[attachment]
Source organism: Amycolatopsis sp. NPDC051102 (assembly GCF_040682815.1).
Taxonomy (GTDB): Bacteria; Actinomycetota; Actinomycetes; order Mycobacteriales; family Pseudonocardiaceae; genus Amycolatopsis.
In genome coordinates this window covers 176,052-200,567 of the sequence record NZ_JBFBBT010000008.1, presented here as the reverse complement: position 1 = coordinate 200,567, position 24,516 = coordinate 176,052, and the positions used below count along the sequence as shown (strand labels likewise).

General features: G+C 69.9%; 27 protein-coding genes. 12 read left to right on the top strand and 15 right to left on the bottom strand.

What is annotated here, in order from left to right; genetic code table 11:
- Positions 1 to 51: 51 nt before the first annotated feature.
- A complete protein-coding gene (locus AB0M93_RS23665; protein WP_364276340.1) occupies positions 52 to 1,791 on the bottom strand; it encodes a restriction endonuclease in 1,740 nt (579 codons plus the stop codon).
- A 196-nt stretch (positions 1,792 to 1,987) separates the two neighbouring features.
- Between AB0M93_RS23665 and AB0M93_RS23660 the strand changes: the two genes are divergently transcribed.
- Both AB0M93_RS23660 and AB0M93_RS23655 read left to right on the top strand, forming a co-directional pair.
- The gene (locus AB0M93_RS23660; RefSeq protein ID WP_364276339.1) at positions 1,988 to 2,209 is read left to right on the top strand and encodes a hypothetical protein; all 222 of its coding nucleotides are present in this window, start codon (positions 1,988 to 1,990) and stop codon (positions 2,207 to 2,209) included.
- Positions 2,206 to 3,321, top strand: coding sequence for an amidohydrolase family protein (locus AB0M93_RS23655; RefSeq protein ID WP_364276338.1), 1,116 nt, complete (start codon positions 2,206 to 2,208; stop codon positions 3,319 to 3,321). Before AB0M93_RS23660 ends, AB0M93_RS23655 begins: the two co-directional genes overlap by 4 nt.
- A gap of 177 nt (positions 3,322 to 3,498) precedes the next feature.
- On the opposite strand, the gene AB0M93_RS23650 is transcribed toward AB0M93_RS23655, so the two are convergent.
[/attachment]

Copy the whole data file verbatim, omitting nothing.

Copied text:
Source organism: Amycolatopsis sp. NPDC051102 (assembly GCF_040682815.1).
Taxonomy (GTDB): Bacteria; Actinomycetota; Actinomycetes; order Mycobacteriales; family Pseudonocardiaceae; genus Amycolatopsis.
In genome coordinates this window covers 176,052-200,567 of the sequence record NZ_JBFBBT010000008.1, presented here as the reverse complement: position 1 = coordinate 200,567, position 24,516 = coordinate 176,052, and the positions used below count along the sequence as shown (strand labels likewise).

General features: G+C 69.9%; 27 protein-coding genes. 12 read left to right on the top strand and 15 right to left on the bottom strand.

What is annotated here, in order from left to right; genetic code table 11:
- Positions 1 to 51: 51 nt before the first annotated feature.
- A complete protein-coding gene (locus AB0M93_RS23665; protein WP_364276340.1) occupies positions 52 to 1,791 on the bottom strand; it encodes a restriction endonuclease in 1,740 nt (579 codons plus the stop codon).
- A 196-nt stretch (positions 1,792 to 1,987) separates the two neighbouring features.
- Between AB0M93_RS23665 and AB0M93_RS23660 the strand changes: the two genes are divergently transcribed.
- Both AB0M93_RS23660 and AB0M93_RS23655 read left to right on the top strand, forming a co-directional pair.
- The gene (locus AB0M93_RS23660; RefSeq protein ID WP_364276339.1) at positions 1,988 to 2,209 is read left to right on the top strand and encodes a hypothetical protein; all 222 of its coding nucleotides are present in this window, start codon (positions 1,988 to 1,990) and stop codon (positions 2,207 to 2,209) included.
- Positions 2,206 to 3,321, top strand: coding sequence for an amidohydrolase family protein (locus AB0M93_RS23655; RefSeq protein ID WP_364276338.1), 1,116 nt, complete (start codon positions 2,206 to 2,208; stop codon positions 3,319 to 3,321). Before AB0M93_RS23660 ends, AB0M93_RS23655 begins: the two co-directional genes overlap by 4 nt.
- A gap of 177 nt (positions 3,322 to 3,498) precedes the next feature.
- On the opposite strand, the gene AB0M93_RS23650 is transcribed toward AB0M93_RS23655, so the two are convergent.